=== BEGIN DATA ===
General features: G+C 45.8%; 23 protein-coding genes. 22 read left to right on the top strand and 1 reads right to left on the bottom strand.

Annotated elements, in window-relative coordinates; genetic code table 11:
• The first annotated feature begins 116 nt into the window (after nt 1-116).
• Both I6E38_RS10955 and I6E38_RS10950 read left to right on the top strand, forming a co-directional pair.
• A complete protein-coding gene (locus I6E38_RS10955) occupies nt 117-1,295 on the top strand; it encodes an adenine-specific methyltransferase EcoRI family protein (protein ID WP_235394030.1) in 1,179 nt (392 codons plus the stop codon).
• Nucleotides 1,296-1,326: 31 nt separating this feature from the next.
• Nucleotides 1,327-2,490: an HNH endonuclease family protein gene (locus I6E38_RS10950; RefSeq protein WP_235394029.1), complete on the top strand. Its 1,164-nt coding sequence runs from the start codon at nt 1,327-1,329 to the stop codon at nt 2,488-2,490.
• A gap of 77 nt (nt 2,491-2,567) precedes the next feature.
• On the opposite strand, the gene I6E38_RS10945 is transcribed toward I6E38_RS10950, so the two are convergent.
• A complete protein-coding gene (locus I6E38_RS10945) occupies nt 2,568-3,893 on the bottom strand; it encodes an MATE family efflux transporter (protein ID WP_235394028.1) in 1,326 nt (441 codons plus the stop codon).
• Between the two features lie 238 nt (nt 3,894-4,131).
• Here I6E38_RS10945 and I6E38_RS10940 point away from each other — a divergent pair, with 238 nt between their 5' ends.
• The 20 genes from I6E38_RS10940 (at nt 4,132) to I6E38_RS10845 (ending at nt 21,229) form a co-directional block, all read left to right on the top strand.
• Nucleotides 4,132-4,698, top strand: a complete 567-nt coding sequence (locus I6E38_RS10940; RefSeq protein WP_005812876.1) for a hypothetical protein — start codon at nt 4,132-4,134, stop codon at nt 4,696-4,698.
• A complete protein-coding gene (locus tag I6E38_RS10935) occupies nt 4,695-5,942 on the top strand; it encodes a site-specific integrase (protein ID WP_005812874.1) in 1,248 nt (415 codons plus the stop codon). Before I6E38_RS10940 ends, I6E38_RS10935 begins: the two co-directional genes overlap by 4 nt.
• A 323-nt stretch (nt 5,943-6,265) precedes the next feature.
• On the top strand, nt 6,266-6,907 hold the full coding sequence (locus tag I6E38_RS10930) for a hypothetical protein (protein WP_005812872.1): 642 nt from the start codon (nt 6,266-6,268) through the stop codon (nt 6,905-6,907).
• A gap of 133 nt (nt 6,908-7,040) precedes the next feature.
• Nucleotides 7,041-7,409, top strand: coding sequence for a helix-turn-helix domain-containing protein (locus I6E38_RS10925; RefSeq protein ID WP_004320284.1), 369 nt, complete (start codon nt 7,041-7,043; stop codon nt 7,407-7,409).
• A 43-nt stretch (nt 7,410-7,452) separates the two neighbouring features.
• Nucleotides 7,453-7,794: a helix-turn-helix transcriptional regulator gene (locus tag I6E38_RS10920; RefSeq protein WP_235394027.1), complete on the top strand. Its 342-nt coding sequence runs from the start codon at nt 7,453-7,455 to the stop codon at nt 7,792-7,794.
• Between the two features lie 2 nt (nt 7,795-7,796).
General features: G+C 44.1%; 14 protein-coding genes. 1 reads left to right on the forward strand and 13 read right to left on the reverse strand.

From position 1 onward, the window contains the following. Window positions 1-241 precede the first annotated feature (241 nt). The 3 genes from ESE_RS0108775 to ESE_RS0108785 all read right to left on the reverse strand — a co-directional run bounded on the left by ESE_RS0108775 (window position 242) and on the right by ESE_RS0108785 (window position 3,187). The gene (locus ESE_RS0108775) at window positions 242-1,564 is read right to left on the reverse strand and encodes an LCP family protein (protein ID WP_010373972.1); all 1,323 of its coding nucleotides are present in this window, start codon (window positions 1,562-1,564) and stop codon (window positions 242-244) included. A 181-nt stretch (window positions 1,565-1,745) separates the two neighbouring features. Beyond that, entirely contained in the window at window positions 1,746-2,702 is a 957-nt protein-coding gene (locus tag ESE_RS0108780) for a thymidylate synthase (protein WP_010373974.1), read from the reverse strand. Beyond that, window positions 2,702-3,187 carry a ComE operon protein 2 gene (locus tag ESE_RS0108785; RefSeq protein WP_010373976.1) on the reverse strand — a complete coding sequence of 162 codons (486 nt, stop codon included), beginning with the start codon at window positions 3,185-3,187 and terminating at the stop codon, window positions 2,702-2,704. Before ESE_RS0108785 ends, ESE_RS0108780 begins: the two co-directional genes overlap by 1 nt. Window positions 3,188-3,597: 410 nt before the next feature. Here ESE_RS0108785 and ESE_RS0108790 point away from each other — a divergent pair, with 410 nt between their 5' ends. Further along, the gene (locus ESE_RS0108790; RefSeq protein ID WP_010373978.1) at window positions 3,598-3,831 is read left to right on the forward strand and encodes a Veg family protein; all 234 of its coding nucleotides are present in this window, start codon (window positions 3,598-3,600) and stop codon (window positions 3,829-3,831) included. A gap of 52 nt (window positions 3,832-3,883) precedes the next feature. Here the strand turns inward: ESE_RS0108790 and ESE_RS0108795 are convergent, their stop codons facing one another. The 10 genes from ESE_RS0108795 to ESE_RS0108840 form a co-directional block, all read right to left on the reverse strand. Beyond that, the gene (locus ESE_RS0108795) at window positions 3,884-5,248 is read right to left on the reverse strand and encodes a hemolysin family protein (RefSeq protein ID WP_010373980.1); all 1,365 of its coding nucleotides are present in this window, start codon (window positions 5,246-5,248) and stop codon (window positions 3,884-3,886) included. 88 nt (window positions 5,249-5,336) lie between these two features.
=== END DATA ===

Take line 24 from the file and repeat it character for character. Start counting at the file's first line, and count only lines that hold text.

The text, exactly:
From position 1 onward, the window contains the following. Window positions 1-241 precede the first annotated feature (241 nt). The 3 genes from ESE_RS0108775 to ESE_RS0108785 all read right to left on the reverse strand — a co-directional run bounded on the left by ESE_RS0108775 (window position 242) and on the right by ESE_RS0108785 (window position 3,187). The gene (locus ESE_RS0108775) at window positions 242-1,564 is read right to left on the reverse strand and encodes an LCP family protein (protein ID WP_010373972.1); all 1,323 of its coding nucleotides are present in this window, start codon (window positions 1,562-1,564) and stop codon (window positions 242-244) included. A 181-nt stretch (window positions 1,565-1,745) separates the two neighbouring features. Beyond that, entirely contained in the window at window positions 1,746-2,702 is a 957-nt protein-coding gene (locus tag ESE_RS0108780) for a thymidylate synthase (protein WP_010373974.1), read from the reverse strand. Beyond that, window positions 2,702-3,187 carry a ComE operon protein 2 gene (locus tag ESE_RS0108785; RefSeq protein WP_010373976.1) on the reverse strand — a complete coding sequence of 162 codons (486 nt, stop codon included), beginning with the start codon at window positions 3,185-3,187 and terminating at the stop codon, window positions 2,702-2,704. Before ESE_RS0108785 ends, ESE_RS0108780 begins: the two co-directional genes overlap by 1 nt. Window positions 3,188-3,597: 410 nt before the next feature. Here ESE_RS0108785 and ESE_RS0108790 point away from each other — a divergent pair, with 410 nt between their 5' ends. Further along, the gene (locus ESE_RS0108790; RefSeq protein ID WP_010373978.1) at window positions 3,598-3,831 is read left to right on the forward strand and encodes a Veg family protein; all 234 of its coding nucleotides are present in this window, start codon (window positions 3,598-3,600) and stop codon (window positions 3,829-3,831) included. A gap of 52 nt (window positions 3,832-3,883) precedes the next feature. Here the strand turns inward: ESE_RS0108790 and ESE_RS0108795 are convergent, their stop codons facing one another. The 10 genes from ESE_RS0108795 to ESE_RS0108840 form a co-directional block, all read right to left on the reverse strand. Beyond that, the gene (locus ESE_RS0108795) at window positions 3,884-5,248 is read right to left on the reverse strand and encodes a hemolysin family protein (RefSeq protein ID WP_010373980.1); all 1,365 of its coding nucleotides are present in this window, start codon (window positions 5,246-5,248) and stop codon (window positions 3,884-3,886) included. 88 nt (window positions 5,249-5,336) lie between these two features.